Before the Bunsen burner is turned on, the electricity from the battery flows to the lightbulb and lights it up. The electrons flowing through the wire are experiencing some resistance, but not enough to cause a major impact to the brightness of the bulb. When the flame is on, however, the heat excites the atoms in the wire which causes them to vibrate significantly. The extra bouncing around inside the wire creates more collisions, and therefore more resistance. The lightbulb dims when the flow of electrons is reduced.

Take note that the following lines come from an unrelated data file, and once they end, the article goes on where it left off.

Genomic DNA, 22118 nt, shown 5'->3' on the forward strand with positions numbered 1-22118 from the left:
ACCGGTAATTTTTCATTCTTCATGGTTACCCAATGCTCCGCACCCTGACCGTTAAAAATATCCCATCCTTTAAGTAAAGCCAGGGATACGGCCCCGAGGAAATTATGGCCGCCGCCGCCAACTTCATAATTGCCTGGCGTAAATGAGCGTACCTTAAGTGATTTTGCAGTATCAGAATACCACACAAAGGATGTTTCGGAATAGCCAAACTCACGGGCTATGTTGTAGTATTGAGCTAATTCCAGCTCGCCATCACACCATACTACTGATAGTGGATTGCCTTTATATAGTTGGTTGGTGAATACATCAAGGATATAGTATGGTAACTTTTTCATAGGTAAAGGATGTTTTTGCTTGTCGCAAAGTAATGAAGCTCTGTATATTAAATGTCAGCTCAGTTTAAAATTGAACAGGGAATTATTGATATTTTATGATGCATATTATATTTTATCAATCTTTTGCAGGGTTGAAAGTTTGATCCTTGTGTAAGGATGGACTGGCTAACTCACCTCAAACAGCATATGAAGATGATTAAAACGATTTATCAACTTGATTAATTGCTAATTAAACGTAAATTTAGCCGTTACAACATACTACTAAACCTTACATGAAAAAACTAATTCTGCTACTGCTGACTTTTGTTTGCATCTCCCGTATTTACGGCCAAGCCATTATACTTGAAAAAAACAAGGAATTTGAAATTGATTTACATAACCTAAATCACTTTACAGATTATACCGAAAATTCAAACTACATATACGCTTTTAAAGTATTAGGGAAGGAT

You probably aren’t torching your electrical wires, so this tutorial setup might seem a little impractical. But it illustrates a simple physics phenomenon that challenges engineers anytime they need to conduct electricity in an extremely hot environment.